Sheriff Joe Arpaio in More Legal Trouble

A two-year federal criminal investigation of infamous Arizona Sheriff Joe Arpaio for abuses of power and financial misconduct was dropped earlier this month, but the self-proclaimed toughest sheriff in America has plenty more legal trouble looming.

Arpaio is celebrated and vilified through the country for his tough-on-immigration policies in Maricopa County, Ariz., endorsing racial profiling in policy if not in name to arrest suspected undocumented immigrants and turn them over to federal authorities for deportation.

However the sheriff is also known locally for allegedly using the powers of his office to arrest, embarrass, harass and punish whistle-blowers and political opponents. Protestors descended on the U.S. Attorney’s Office in Phoenix last week to decry the end of the federal investigation, which officials said was dropped for lack of evidence.

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However, while he won’t be facing criminal charges in the immediate future, the sheriff still has two civil cases against him pending. One was filed by five Latino residents for racial profiling and is awaiting a verdict. Another suit was brought by the Department of Justice for racial profiling, violation of Latino inmates’ civil rights and retaliation.


Retaliation and Smear Campaigns

The dropped charges against Arpaio are a disappointment to activists and attorneys who have fought against his iron rule. “The whole idea of having a law enforcement officer who uses his office to strike out against First Amendment rights is repugnant to the rule of law,” says Joel Robbins, a civil rights attorney in Phoenix who has brought numerous lawsuits against Arpaio.

“I represented enough of his victims that you see it repeating itself over and over again,” Robbins says. “I was a little disappointed with [the Department of Justice] for dismissing those cases.”

Joel Robbins

A comprehensive list of the lawsuits and allegations against the Sheriff over the years could fill a book. Among the most egregious:


What Sex Crimes?

Despite the impressive body of work that Arpaio has compiled, there won’t be any federal criminal charges. However, the racial profiling that has made him famous could come back to haunt him in the pending lawsuits. The state’s quest to stop and detain anyone with brown skin, with Arpaio at the vanguard of the fight, hit another roadblock in June when the Supreme Court tossed most of a state law that cracked down on immigrants.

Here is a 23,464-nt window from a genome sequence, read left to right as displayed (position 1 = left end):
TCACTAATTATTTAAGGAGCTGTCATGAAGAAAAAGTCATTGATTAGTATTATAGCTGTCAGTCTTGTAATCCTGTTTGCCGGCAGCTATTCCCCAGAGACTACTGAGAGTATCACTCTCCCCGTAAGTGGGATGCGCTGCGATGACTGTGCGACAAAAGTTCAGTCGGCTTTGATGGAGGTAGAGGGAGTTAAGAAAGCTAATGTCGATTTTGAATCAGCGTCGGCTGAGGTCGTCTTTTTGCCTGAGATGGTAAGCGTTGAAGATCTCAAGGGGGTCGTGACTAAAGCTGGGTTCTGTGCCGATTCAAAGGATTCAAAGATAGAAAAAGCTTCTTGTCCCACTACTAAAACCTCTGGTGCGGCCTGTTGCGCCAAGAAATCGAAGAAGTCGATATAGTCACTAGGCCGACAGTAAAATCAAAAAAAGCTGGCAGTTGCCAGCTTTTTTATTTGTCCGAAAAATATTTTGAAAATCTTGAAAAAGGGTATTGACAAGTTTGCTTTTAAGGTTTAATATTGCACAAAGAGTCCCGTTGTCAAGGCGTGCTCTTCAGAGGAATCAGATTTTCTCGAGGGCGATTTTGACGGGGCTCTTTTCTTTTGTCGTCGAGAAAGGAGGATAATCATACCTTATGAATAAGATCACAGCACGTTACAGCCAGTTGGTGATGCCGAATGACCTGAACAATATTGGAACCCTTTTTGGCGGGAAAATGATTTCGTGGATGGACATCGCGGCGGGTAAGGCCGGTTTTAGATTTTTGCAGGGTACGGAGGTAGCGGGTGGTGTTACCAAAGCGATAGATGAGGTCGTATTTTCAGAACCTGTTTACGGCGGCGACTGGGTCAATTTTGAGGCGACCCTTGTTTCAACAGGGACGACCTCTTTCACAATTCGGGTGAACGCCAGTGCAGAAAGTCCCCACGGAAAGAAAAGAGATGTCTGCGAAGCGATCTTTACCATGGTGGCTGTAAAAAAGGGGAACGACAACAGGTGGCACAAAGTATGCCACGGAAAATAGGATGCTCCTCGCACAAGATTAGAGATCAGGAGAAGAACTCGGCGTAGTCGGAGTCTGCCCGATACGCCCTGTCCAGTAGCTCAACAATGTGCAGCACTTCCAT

In the meantime, while the office was allegedly focusing its resources on Mexicans and political opponents, over 400 sex crimes were left to languish without prosecution, warranting only token investigation even when they involved molested children.

If federal authorities don’t have enough evidence to charge Arpaio, voters do have an opportunity to weigh in on his record in November, when the 80-year-old incumbent is up for reelection against former police officer Mike Stauffer.

In the meantime, Arizona residents who think they have been profiled, abused or otherwise retaliated against by the Maricopa County Sheriff’s Office have the opportunity to hire an attorney and add to the dozens of lawsuits that Arpaio has faced during his five terms in power.

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“You’re entitled to due process,” says Robbins. “There are constitutional protections that protect citizens against abuse of power by government officials.”

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